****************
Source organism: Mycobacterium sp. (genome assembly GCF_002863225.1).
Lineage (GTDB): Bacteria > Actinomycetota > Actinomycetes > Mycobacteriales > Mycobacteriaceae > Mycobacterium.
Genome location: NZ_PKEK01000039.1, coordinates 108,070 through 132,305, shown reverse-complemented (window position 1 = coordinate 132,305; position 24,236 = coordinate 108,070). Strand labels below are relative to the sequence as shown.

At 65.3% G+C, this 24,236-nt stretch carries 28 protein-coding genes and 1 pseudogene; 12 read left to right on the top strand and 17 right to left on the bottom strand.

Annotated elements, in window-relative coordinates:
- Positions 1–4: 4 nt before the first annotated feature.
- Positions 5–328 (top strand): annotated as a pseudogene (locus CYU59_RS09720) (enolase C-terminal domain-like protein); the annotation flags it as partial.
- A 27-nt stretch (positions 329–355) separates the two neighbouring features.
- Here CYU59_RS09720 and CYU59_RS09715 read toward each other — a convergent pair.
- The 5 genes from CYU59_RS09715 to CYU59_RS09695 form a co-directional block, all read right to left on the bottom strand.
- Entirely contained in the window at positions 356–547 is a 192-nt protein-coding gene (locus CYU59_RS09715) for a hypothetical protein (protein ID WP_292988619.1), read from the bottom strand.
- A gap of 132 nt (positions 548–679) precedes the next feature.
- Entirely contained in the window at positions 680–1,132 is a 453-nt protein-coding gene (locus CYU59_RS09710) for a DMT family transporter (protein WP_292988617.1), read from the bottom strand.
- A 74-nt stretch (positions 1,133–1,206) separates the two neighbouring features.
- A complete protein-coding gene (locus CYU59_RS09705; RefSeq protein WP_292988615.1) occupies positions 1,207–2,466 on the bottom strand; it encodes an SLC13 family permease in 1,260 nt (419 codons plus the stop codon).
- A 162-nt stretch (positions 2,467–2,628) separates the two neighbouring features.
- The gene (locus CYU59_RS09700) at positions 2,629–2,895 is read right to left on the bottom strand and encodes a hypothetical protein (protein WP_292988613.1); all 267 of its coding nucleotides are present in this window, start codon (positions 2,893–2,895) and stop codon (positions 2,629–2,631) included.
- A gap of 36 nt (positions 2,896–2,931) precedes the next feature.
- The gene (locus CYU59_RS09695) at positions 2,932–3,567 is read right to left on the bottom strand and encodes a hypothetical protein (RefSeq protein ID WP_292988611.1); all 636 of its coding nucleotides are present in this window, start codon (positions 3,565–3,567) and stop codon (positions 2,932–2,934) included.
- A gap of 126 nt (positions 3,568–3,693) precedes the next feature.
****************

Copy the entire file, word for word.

Source organism: Mycobacterium sp. (genome assembly GCF_002863225.1).
Lineage (GTDB): Bacteria > Actinomycetota > Actinomycetes > Mycobacteriales > Mycobacteriaceae > Mycobacterium.
Genome location: NZ_PKEK01000039.1, coordinates 108,070 through 132,305, shown reverse-complemented (window position 1 = coordinate 132,305; position 24,236 = coordinate 108,070). Strand labels below are relative to the sequence as shown.

At 65.3% G+C, this 24,236-nt stretch carries 28 protein-coding genes and 1 pseudogene; 12 read left to right on the top strand and 17 right to left on the bottom strand.

Annotated elements, in window-relative coordinates:
- Positions 1–4: 4 nt before the first annotated feature.
- Positions 5–328 (top strand): annotated as a pseudogene (locus CYU59_RS09720) (enolase C-terminal domain-like protein); the annotation flags it as partial.
- A 27-nt stretch (positions 329–355) separates the two neighbouring features.
- Here CYU59_RS09720 and CYU59_RS09715 read toward each other — a convergent pair.
- The 5 genes from CYU59_RS09715 to CYU59_RS09695 form a co-directional block, all read right to left on the bottom strand.
- Entirely contained in the window at positions 356–547 is a 192-nt protein-coding gene (locus CYU59_RS09715) for a hypothetical protein (protein ID WP_292988619.1), read from the bottom strand.
- A gap of 132 nt (positions 548–679) precedes the next feature.
- Entirely contained in the window at positions 680–1,132 is a 453-nt protein-coding gene (locus CYU59_RS09710) for a DMT family transporter (protein WP_292988617.1), read from the bottom strand.
- A 74-nt stretch (positions 1,133–1,206) separates the two neighbouring features.
- A complete protein-coding gene (locus CYU59_RS09705; RefSeq protein WP_292988615.1) occupies positions 1,207–2,466 on the bottom strand; it encodes an SLC13 family permease in 1,260 nt (419 codons plus the stop codon).
- A 162-nt stretch (positions 2,467–2,628) separates the two neighbouring features.
- The gene (locus CYU59_RS09700) at positions 2,629–2,895 is read right to left on the bottom strand and encodes a hypothetical protein (protein WP_292988613.1); all 267 of its coding nucleotides are present in this window, start codon (positions 2,893–2,895) and stop codon (positions 2,629–2,631) included.
- A gap of 36 nt (positions 2,896–2,931) precedes the next feature.
- The gene (locus CYU59_RS09695) at positions 2,932–3,567 is read right to left on the bottom strand and encodes a hypothetical protein (RefSeq protein ID WP_292988611.1); all 636 of its coding nucleotides are present in this window, start codon (positions 3,565–3,567) and stop codon (positions 2,932–2,934) included.
- A gap of 126 nt (positions 3,568–3,693) precedes the next feature.